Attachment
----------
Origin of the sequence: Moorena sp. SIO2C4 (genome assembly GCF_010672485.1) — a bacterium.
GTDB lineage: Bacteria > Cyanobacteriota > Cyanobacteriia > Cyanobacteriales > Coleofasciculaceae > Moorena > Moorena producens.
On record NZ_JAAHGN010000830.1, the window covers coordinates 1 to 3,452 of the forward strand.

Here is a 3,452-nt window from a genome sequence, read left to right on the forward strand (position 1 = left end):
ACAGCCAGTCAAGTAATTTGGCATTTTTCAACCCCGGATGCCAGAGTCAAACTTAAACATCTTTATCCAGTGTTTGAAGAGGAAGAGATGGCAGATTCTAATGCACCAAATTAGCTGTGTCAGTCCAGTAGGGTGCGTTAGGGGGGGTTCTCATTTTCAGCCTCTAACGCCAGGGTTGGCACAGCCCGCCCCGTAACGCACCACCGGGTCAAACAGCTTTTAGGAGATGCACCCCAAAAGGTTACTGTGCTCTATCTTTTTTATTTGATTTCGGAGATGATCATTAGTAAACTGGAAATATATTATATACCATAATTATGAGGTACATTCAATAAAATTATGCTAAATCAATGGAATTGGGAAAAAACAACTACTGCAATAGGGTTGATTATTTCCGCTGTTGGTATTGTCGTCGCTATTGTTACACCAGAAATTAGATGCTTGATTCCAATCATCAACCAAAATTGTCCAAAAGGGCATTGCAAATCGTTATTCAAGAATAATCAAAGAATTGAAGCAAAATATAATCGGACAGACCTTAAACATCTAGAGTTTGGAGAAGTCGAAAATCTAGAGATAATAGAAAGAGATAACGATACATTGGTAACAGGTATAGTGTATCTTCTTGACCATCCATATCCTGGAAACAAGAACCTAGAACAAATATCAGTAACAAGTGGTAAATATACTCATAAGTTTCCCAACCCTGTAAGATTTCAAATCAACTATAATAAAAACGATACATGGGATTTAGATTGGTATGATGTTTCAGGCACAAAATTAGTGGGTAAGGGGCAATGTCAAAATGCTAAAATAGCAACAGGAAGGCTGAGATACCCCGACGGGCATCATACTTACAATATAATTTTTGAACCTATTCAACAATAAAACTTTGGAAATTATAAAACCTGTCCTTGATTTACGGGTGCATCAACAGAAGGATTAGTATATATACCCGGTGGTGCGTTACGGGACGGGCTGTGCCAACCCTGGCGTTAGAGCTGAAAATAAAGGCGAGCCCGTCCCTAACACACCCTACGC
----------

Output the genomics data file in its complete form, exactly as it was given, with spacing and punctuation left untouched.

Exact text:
Origin of the sequence: Moorena sp. SIO2C4 (genome assembly GCF_010672485.1) — a bacterium.
GTDB lineage: Bacteria > Cyanobacteriota > Cyanobacteriia > Cyanobacteriales > Coleofasciculaceae > Moorena > Moorena producens.
On record NZ_JAAHGN010000830.1, the window covers coordinates 1 to 3,452 of the forward strand.

Here is a 3,452-nt window from a genome sequence, read left to right on the forward strand (position 1 = left end):
ACAGCCAGTCAAGTAATTTGGCATTTTTCAACCCCGGATGCCAGAGTCAAACTTAAACATCTTTATCCAGTGTTTGAAGAGGAAGAGATGGCAGATTCTAATGCACCAAATTAGCTGTGTCAGTCCAGTAGGGTGCGTTAGGGGGGGTTCTCATTTTCAGCCTCTAACGCCAGGGTTGGCACAGCCCGCCCCGTAACGCACCACCGGGTCAAACAGCTTTTAGGAGATGCACCCCAAAAGGTTACTGTGCTCTATCTTTTTTATTTGATTTCGGAGATGATCATTAGTAAACTGGAAATATATTATATACCATAATTATGAGGTACATTCAATAAAATTATGCTAAATCAATGGAATTGGGAAAAAACAACTACTGCAATAGGGTTGATTATTTCCGCTGTTGGTATTGTCGTCGCTATTGTTACACCAGAAATTAGATGCTTGATTCCAATCATCAACCAAAATTGTCCAAAAGGGCATTGCAAATCGTTATTCAAGAATAATCAAAGAATTGAAGCAAAATATAATCGGACAGACCTTAAACATCTAGAGTTTGGAGAAGTCGAAAATCTAGAGATAATAGAAAGAGATAACGATACATTGGTAACAGGTATAGTGTATCTTCTTGACCATCCATATCCTGGAAACAAGAACCTAGAACAAATATCAGTAACAAGTGGTAAATATACTCATAAGTTTCCCAACCCTGTAAGATTTCAAATCAACTATAATAAAAACGATACATGGGATTTAGATTGGTATGATGTTTCAGGCACAAAATTAGTGGGTAAGGGGCAATGTCAAAATGCTAAAATAGCAACAGGAAGGCTGAGATACCCCGACGGGCATCATACTTACAATATAATTTTTGAACCTATTCAACAATAAAACTTTGGAAATTATAAAACCTGTCCTTGATTTACGGGTGCATCAACAGAAGGATTAGTATATATACCCGGTGGTGCGTTACGGGACGGGCTGTGCCAACCCTGGCGTTAGAGCTGAAAATAAAGGCGAGCCCGTCCCTAACACACCCTACGC